Meals and Entertainment Expenses: Are You Getting Your Full Share of Tax Deductions?

Taking a prospect to lunch is one of the most common business-development activities. Another regular business practice is to provide lunches for employees during meetings, training sessions and social gatherings.

One of these activities is 100% deductible on your tax return. The other situation is only 50% deductible. Do you know which is which?

The IRS certainly knows. And IRS rules can be tricky to navigate if you are not familiar with them. So here’s a quick reference for some common meals and entertainment (M&E) scenarios:

Participants Purpose Deductible
prospective employee or prospective client business meeting 50%
anyone who attends promotional event 100%
executives business meetings 100%
employees business meetings 100%
any employees/clients break room snacks/drinks 100%
any employees/clients holiday/anniversary party 100%
any participants non-business related not deductible
2 out of 10 executives business lunch 50%
mentor and mentee mentoring meeting 100%
employees out-of-town meals 50%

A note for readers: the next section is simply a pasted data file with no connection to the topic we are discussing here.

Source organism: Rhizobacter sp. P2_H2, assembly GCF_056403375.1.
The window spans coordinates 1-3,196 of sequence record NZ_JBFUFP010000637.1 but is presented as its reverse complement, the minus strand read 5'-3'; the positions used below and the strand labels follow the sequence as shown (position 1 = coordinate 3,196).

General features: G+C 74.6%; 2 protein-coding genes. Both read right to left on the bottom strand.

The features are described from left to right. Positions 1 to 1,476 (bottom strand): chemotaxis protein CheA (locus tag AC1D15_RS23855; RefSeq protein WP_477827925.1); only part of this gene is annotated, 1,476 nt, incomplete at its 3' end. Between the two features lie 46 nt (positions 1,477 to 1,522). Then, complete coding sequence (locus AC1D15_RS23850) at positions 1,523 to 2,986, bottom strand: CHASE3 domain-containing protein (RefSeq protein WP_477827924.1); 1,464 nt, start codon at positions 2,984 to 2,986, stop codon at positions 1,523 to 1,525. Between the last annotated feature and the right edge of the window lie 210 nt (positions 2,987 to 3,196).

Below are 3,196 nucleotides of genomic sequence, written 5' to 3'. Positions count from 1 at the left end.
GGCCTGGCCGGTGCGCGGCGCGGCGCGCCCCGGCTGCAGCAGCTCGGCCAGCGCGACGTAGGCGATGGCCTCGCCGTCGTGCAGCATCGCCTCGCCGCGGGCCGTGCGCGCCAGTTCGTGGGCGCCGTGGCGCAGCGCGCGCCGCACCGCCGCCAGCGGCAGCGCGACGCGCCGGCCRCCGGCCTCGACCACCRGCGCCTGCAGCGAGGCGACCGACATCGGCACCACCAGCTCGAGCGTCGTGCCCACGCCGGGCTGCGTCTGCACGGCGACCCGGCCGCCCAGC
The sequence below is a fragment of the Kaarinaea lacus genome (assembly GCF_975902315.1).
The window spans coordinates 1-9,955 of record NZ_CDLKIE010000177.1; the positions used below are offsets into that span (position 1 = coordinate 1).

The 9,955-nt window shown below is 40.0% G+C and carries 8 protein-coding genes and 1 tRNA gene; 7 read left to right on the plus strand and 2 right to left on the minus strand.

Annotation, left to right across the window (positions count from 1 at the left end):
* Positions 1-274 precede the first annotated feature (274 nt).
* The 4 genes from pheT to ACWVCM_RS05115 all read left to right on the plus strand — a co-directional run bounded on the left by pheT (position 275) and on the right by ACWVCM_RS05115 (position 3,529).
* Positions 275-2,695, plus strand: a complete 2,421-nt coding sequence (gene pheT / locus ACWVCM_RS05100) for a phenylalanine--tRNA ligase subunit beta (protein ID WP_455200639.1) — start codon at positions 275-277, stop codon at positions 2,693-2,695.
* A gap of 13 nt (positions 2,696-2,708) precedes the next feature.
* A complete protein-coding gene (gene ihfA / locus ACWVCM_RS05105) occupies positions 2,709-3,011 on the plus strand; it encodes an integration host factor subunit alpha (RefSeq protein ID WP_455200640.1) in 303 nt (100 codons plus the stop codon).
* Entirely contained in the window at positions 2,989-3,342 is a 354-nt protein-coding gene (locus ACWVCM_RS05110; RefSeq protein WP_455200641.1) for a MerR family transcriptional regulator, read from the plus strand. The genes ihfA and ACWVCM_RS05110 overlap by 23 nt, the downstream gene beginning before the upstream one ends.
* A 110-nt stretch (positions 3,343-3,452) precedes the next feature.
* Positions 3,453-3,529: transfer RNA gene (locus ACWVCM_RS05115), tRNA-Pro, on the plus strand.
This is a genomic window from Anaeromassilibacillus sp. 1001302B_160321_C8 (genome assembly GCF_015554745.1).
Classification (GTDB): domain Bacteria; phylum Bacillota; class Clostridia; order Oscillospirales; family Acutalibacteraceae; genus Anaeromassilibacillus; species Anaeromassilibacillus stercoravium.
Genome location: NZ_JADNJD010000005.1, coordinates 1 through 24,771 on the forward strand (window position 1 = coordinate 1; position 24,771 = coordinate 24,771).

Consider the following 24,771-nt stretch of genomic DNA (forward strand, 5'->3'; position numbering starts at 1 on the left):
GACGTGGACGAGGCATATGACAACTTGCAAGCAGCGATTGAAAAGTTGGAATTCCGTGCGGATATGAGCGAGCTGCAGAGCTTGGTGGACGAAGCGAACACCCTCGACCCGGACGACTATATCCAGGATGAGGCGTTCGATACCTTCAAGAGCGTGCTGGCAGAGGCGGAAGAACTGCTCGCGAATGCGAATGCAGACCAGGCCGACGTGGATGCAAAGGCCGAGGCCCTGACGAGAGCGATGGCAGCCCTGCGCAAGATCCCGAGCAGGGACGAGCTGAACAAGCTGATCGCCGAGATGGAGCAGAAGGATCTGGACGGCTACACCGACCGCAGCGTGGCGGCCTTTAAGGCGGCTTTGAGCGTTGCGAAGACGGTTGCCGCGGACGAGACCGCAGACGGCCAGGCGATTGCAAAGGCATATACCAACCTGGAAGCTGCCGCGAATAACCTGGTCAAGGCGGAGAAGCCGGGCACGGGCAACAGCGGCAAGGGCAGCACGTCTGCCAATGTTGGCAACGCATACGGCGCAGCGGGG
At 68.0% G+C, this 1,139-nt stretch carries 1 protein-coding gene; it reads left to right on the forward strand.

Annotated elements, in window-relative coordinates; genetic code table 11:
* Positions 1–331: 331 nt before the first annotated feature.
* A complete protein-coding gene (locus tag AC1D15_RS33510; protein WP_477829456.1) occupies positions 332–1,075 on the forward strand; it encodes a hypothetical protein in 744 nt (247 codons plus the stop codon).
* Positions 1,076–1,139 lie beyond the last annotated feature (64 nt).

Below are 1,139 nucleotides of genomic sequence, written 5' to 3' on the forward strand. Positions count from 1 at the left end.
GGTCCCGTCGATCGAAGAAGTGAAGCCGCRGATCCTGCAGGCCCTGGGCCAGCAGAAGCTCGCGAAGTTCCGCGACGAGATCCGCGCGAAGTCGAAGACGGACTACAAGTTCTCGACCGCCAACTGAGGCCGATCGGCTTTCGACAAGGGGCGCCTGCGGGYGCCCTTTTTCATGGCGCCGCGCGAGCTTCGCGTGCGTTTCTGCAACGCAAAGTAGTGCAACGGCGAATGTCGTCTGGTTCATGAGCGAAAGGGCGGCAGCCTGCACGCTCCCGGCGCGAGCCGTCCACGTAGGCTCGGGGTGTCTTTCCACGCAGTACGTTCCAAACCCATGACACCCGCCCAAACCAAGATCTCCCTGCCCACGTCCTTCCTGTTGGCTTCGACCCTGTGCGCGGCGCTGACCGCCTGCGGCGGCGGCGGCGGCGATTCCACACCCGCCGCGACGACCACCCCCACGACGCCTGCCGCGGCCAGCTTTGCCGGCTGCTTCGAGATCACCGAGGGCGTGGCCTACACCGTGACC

Most businesses have only one expense account for meals and entertainment expenditures, and often everything is safely treated as only 50% deductible.

This is easily fixed.

To ensure that you are getting your full tax deduction, you should operate with two meals and entertainment expense accounts: label the first account “100% deductible M&E,” and label the second account “50% deductible M&E.” Then, using the table above as a handy guide, categorize the expenses accordingly.

Also remember to keep appropriate documentation (such as a receipt) of all your expenses.

By properly recording your 100% deductible meals and entertainment expenses, you can increase your deductions and, more importantly, lower your tax bill!

If you have any questions about deducting your meals & entertainment expenses, please feel free to contact us. We can help you determine the appropriate way to record your expenses.